WASHINGTON, D.C. | February 2, 2009 -
The American people believe strongly in their right to a secret ballot, and are overwhelmingly opposed to legislation that would take away that right in the workplace. Such is the finding of a new national survey from McLaughlin & Associates that shows widespread public opposition to the misnamed Employee Free Choice Act, a bill that would offer workers anything but a free choice when deciding whether to join a particular union.
Interestingly, the poll found equally strong support for the secret ballot among union households, demonstrating that this is not a question of pro- or anti-union sentiment, but rather the basic democratic right to vote freely and privately, without intimidation or public scrutiny.
Earlier today, you may have seen a letter claiming that the American public supports the plan to take away the private ballot. We thought you might be interested in the results of another poll, which shows a very different result. For instance, when asked “If an election were held to decide whether workers would organize a union, which one of the following types of elections is the best way to protect the individual rights of workers?” an overwhelming 82% of voters agreed that the best way to protect workers’ rights was “Having a federally supervised secret ballot election where workers privately vote yes or no on whether to authorize union representation.” Importantly, an even higher 85% of members of union households said the same.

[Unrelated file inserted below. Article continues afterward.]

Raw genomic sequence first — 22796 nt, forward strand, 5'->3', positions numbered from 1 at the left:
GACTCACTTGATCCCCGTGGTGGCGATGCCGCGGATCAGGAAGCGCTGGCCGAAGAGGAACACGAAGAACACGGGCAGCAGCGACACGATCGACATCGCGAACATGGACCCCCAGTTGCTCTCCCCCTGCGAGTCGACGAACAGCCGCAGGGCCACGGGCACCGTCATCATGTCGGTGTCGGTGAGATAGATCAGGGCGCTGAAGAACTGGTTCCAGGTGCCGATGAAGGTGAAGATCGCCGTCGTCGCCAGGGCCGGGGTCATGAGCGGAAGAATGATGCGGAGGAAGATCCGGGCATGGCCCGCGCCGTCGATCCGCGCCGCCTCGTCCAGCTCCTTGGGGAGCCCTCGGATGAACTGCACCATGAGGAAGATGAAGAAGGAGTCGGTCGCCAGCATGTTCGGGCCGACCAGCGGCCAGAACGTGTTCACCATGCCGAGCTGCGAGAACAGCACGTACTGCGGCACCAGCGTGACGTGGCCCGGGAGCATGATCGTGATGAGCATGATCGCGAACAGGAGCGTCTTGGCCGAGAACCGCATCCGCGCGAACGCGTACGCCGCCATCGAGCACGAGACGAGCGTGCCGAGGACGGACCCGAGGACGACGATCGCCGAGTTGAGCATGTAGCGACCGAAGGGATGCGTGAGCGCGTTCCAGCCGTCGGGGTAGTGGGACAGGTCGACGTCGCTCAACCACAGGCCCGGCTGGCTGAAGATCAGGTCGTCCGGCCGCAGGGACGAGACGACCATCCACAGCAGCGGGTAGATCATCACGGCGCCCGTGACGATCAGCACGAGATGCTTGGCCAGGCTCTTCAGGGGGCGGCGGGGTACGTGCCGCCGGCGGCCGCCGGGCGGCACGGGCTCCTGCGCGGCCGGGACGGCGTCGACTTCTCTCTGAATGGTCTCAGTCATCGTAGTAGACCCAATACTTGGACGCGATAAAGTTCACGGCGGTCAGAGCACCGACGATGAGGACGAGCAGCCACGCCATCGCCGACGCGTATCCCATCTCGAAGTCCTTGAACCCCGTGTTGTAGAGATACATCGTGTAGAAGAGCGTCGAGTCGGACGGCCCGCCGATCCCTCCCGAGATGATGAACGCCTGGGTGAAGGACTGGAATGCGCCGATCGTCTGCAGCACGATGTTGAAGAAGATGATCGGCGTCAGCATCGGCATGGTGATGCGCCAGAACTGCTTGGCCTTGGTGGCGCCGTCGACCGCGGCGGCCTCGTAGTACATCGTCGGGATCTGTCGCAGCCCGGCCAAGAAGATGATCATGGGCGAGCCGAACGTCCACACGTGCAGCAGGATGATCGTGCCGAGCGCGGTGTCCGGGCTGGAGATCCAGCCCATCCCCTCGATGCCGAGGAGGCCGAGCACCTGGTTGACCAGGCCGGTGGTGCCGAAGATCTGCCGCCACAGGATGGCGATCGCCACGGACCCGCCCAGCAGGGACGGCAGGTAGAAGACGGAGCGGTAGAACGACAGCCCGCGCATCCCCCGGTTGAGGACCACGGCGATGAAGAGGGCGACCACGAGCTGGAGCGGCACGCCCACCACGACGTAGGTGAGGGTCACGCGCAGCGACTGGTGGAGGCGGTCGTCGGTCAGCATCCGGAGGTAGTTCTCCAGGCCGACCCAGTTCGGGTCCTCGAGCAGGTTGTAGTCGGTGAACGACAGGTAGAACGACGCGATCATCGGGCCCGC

Among the survey’s other findings:
- Fully 86% of voters feel that workplace votes on unionizing should remain private, and only 8% believe that such votes should be public. An even higher 88% of union members believe that the process should be kept private.
- Three-quarters (74%) of voters oppose the so-called Employee Free Choice Act. Opposition is equally high (74%) among union members
We hope you find this information useful as Congress prepares once again to debate the so-called Employee Free Choice Act.
Howard P. “Buck” McKeon (R-CA)
John Kline (R-MN)
Tom Price, M.D. (R-GA)